A solar powered toilet that breaks down water and human waste into hydrogen gas for use in fuel cells has won first prize in a competition for next-generation toilets to improve sanitation in the developing world.
The California Institute of Technology in the US received the $100,000 (£64,000) first prize for its design. Loughborough University in the UK took the $60,000 second prize for a toilet that produces biological charcoal, minerals and clean water, and Canada’s University of Toronto came third, winning $40,000 for a toilet that sanitises faeces and urine, and recovers resources and clean water.
The winners took part in a Reinvent the Toilet challenge set by the Bill and Melinda Gates Foundation, which asked designers to break with a sanitation model that has changed little since it was developed by Alexander Cummings more than 200 years ago. It is a model that depends on piped water, sewer or electrical connections that poor countries can ill afford.The Raw Story
Solar-powered toilet wins sanitation prize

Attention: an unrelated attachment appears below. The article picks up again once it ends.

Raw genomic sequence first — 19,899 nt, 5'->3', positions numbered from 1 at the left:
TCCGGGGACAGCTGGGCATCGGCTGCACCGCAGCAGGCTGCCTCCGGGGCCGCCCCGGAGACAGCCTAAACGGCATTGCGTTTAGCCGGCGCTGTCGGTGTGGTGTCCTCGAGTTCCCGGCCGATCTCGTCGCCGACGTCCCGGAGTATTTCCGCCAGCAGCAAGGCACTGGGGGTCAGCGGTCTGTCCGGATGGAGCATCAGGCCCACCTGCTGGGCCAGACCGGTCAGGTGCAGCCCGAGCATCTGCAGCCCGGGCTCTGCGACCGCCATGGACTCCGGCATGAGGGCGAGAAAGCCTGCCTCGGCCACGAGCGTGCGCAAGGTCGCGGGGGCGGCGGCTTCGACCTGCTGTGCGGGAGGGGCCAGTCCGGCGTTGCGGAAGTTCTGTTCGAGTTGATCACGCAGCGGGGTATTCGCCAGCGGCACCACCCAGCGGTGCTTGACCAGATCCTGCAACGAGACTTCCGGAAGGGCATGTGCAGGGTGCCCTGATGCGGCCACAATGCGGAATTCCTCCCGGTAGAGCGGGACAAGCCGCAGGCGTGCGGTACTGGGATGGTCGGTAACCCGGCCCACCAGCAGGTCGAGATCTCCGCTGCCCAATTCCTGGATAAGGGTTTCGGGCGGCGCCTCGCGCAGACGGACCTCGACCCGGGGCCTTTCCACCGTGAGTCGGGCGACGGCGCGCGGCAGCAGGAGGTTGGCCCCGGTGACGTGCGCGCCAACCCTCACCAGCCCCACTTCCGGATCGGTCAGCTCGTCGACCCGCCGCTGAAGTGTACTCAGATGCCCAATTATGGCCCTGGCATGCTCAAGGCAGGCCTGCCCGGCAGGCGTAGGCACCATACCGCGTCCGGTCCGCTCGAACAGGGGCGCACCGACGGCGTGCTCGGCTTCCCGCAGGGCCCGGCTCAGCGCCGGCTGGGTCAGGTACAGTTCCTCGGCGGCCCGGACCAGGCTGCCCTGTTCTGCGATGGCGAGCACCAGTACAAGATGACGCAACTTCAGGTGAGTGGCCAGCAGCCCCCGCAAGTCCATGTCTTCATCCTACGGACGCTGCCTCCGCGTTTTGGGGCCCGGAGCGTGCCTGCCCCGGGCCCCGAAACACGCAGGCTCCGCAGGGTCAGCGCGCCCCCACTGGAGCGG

Mark Tran | The Guardian
Might seem ho-hum to suburban and urban dwellers, but this technology is a big deal not only for the developing world but also for off-grid in developed countries. There are already many composting toilets and waterless urinals in production now, but the zoning laws make their use difficult in many places, requiring installation of an expensive septic system and making many otherwise usable building sites unusable. This is something that can stop you dead in your tracks, and I have seen it happen when the authorities nix an ordinary septic system due to lack of ground perk, which requires a prohibitively expensive solution for many people.
Sewage also wastes an incredible amount of water needlessly, given technological advances, and water is a scarce commodity in many regions, and it is fairly expensive everywhere now to the intensive purification needed.
So I mark this a potentially major trend developing, along with distributed solar installations in general.